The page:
Need for new scrum engagement sequence
The speed of the engagement process makes the props binding on skintight jerseys exceptionally difficult. A minor miscalculation by a frontrower results in either a time -wasting and dangerous collapse or a penalty. Either means no attacking ball.
The lawmakers had no intention of “crouch, touch, pause, engage” evolving to cause this situation. The emphasis of coaches on the speed of the packs engaging is to blame for the current situation.
The solution to the scrum’s problems is to remove the emphasis of “winning the race across the gap” between the two packs.
To achieve this the scrum assembly sequence needs to be radically changed. This can be achieved by firstly getting the two sets of frontrowers to bind together. This will eliminate the “charge” of engagement, stop illegal binding and all but eliminate collapsed scrums.
Next, both sets of secondrowers enter, followed by both backrows.
The 16 forwards are bound but no one is permitted to push in this process.
Then three commands are given. “Grip” – the players tighten their grip on their team-mate and opponent. “Ready” – players adopt a strong body position and brace for the weight to be applied by all 16 players. “Weight on” –, at which point all the players are free to push.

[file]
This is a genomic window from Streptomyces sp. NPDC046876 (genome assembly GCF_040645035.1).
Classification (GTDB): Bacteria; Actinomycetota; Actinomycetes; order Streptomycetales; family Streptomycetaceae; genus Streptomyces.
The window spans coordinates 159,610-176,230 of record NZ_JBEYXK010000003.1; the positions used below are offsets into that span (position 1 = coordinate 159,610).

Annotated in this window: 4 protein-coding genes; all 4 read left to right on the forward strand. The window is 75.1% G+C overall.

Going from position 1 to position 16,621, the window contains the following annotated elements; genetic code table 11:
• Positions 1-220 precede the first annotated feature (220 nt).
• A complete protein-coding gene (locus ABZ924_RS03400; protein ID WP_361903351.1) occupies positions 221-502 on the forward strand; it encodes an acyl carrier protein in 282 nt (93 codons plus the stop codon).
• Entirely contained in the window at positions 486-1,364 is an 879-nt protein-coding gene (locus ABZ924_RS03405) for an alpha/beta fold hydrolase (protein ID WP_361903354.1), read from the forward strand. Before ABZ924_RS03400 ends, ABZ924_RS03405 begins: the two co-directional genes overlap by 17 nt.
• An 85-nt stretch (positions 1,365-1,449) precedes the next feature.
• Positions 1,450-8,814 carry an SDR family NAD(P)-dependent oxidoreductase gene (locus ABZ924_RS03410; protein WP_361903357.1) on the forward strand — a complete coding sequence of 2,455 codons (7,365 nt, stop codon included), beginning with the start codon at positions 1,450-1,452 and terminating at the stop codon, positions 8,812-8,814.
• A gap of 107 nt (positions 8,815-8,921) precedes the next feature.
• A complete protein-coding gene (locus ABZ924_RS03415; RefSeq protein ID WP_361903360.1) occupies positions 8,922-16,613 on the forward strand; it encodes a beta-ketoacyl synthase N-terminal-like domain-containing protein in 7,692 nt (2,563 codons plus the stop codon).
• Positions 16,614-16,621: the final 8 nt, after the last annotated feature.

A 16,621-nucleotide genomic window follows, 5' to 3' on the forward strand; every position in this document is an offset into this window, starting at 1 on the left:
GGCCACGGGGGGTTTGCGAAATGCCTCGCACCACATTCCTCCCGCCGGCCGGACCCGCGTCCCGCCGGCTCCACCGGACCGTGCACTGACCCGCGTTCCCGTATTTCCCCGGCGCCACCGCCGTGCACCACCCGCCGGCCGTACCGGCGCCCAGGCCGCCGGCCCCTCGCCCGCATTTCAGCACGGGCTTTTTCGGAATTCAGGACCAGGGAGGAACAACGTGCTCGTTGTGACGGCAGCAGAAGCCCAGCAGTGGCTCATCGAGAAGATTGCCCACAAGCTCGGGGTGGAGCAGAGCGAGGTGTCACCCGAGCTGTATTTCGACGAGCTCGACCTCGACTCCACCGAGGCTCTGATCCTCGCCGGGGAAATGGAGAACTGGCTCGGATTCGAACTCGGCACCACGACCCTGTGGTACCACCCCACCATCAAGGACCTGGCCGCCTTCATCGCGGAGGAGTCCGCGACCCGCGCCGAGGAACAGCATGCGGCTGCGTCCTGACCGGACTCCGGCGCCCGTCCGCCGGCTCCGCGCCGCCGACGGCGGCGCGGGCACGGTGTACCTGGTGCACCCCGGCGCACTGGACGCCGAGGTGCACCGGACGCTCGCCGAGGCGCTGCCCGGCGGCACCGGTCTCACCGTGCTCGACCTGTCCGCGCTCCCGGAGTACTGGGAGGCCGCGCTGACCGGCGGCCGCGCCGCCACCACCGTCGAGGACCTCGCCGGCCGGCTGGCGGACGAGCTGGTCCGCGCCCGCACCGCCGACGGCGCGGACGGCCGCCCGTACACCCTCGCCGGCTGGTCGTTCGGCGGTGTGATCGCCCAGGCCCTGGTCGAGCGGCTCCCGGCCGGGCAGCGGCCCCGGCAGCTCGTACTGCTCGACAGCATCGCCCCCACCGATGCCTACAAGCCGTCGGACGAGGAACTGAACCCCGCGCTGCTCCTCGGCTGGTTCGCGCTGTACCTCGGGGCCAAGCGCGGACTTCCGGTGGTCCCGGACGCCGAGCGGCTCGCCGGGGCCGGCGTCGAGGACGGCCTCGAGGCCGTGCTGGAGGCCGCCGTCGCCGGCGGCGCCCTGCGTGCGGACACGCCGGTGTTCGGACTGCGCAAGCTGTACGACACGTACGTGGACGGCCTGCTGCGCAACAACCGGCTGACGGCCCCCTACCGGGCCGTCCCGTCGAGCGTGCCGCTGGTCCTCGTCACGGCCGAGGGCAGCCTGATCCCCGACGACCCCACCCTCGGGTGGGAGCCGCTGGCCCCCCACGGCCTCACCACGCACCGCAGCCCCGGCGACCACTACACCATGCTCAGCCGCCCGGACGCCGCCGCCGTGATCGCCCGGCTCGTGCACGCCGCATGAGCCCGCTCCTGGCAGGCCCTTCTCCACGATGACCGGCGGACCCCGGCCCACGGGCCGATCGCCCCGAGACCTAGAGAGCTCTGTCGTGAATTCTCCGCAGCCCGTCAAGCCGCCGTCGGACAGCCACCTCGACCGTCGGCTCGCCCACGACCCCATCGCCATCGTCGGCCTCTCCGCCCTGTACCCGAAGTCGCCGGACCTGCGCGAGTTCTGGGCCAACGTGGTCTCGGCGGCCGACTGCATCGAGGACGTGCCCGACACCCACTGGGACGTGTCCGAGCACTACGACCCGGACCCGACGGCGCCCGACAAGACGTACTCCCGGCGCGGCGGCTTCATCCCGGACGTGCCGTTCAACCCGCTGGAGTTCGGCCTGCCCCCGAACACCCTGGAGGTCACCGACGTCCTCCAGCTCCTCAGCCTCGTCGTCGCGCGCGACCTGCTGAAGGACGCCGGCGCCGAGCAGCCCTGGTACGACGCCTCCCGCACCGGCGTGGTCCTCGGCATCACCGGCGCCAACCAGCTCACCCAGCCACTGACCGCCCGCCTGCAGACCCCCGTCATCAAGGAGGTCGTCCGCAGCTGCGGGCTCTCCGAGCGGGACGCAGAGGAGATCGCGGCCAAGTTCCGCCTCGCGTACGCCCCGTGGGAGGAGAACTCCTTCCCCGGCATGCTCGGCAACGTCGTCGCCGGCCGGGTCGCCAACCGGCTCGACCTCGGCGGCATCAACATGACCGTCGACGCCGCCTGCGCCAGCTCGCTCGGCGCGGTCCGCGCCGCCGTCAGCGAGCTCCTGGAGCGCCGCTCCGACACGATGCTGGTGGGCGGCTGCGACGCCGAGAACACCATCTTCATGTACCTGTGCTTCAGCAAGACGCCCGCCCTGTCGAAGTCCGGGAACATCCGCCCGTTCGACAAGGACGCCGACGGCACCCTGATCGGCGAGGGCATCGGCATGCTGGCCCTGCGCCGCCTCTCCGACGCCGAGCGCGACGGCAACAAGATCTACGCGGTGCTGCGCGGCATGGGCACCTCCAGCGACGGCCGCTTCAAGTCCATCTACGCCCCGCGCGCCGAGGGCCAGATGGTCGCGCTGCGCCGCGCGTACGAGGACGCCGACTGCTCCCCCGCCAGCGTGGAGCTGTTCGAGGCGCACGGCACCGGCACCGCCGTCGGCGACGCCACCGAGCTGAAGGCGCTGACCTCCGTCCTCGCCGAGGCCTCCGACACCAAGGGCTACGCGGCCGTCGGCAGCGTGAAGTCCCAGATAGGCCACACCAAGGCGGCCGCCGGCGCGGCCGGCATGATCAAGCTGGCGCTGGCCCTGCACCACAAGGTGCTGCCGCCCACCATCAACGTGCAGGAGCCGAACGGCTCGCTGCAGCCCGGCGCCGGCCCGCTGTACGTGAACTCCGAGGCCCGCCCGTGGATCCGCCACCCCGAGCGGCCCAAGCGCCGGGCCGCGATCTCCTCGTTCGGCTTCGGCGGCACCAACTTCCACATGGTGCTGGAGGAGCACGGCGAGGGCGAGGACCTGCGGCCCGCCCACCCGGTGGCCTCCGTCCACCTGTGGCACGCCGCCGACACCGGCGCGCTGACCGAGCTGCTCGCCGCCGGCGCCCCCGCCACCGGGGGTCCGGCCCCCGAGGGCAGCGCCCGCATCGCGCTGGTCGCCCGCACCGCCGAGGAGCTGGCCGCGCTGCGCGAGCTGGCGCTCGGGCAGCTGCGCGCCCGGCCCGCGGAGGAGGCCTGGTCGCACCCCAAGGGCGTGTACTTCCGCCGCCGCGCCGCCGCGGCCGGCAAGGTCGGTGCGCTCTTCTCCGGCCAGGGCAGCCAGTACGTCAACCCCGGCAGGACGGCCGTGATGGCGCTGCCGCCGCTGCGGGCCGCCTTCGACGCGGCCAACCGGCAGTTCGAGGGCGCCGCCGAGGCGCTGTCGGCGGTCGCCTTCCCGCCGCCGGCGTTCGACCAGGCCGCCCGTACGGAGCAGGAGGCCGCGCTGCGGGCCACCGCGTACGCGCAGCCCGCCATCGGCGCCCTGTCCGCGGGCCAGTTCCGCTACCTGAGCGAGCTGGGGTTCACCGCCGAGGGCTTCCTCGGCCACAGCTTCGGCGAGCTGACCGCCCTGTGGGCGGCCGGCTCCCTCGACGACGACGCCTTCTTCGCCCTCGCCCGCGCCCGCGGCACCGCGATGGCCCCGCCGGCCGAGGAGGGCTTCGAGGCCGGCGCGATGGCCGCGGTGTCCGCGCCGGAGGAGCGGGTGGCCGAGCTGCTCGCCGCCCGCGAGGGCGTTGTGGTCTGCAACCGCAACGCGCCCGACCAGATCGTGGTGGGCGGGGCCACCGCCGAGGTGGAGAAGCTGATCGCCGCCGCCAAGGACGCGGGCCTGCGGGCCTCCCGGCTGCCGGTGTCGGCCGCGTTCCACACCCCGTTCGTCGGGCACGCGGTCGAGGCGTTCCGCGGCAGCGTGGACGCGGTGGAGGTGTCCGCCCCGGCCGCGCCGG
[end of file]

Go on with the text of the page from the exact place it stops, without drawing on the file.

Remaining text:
The ball is then fed into the scrum. This sequence eliminates potential penalties, injures on engagement and drastically reduces the time wasting of collapses.
Stocky, strong props are still required so all body shapes remain needed in the game.
I have supervised a group of under-18 players in this assembly. It takes less than 30 seconds to assemble and liberate the ball from the scrum. It was stable, safe and produced fast, usable ball.
It also produced an unexpected by-product. If the scrumhalf feeds the ball in the middle of the scrum it becomes a contest, as the defending hooker can strike for the ball.
There is the old saying that says “if it ain’t broke, don’t fix it”. However scrum time is “broke”. Our lawmakers need to act, to avoid serious injury and to revive “fast ball” so a new generation can sample the joy of attacking play from scrums.